• That a whole lot of pain stemmed from the fact that I believed that his brain worked essentially like mine.
That means I kept viewing his actions through my frame of reference. Wrong-oh!
Simply: I Wish That I Had Known
Some respondents expressed a global desire, to have simply known about ADHD at all.
• My wife’s parents had known.
She and her siblings bear huge emotional childhood scars due to their father’s severe untreated ADHD. That led to his alcoholism as well as spousal and child abuse. A sad “legacy” probably going back generations.
• We’d known before marriage.
That way, we could have put strategies into place. Instead, he couldn’t cope with being a husband and then a father while holding down a job, and I didn’t understand. The public needs to know that ADHD has a major impact on relationships and that their “problems” are not unique to them: they are, in fact, symptoms.
• We’d known about ADHD many years ago, we wouldn’t be in the damaged emotional place we are in now.
How could I ever have “coped” with some of the more challenging aspects of his untreated ADHD? How could he cope, either? Hard as he tried, he continually failed. He had to watch me begin to distrust him and see the pain that he caused to the family he loved, but he was powerless to stop the behaviors.
• I’d known all this twenty years ago.
In the worst part of it, I looked forward to being dead and wouldn’t relive those years again even if they were the only years offered me.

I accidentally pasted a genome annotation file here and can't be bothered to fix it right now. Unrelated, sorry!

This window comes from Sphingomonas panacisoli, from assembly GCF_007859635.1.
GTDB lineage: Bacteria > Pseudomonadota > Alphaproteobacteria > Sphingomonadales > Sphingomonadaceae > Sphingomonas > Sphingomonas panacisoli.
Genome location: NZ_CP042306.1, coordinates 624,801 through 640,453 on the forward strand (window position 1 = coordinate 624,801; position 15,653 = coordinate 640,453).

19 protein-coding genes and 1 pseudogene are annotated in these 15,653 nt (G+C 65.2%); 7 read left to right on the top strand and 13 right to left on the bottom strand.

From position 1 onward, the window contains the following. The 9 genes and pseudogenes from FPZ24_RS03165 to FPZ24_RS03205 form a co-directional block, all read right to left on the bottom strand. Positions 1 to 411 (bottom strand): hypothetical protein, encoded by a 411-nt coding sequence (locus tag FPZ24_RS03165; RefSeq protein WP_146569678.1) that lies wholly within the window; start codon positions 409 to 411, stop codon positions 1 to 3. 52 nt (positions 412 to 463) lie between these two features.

• I’d known exactly what my wife meant when she said…
… prior to our marriage, “I’m going to drive you crazy. I want you to know that upfront.”
• I’d known it all!
I wish that screening happened earlier, in childhood. Without treatment to help them clear their clouded view of the world and people’s unenlightened reaction to them, the ego builds up immense self-defenses. By adulthood, these defenses are often iron-clad.
• That we hadn’t gone 30 years before finding out…
… too late what had made our lives so miserable and unhappy. What a horrible waste. We developed such horrible habits in how we treat each other. And, the effect on my children. Gasp.
• I had known much more about ADHD when I met my partner.
It would have saved me years of pain and suffering, feeling like he just didn’t care and was intentionally doing things to make me feel badly. I grew so depressed I couldn’t see straight.
• I’m glad that there is finally a name for the behaviors.
I’m glad that there are support groups to share what has worked. With more awareness comes greater acceptance. If people would seek help instead of hiding behind defense systems, unrecognized ADHD would not be destroying so many relationships.
[This article originally posted on August 22, 2008—but the subject remains timely.]
Here is another post from the ADHD Survey Results: The Signs of ADHD Are Obvious, Right?
My online training, for ADHD individuals and couples, will explain the details—and solutions—you need: Solving Your Adult ADHD Puzzle
What price did you pay for society’s widespread ignorance about ADHD?
Please share them in a comment to help educate the public.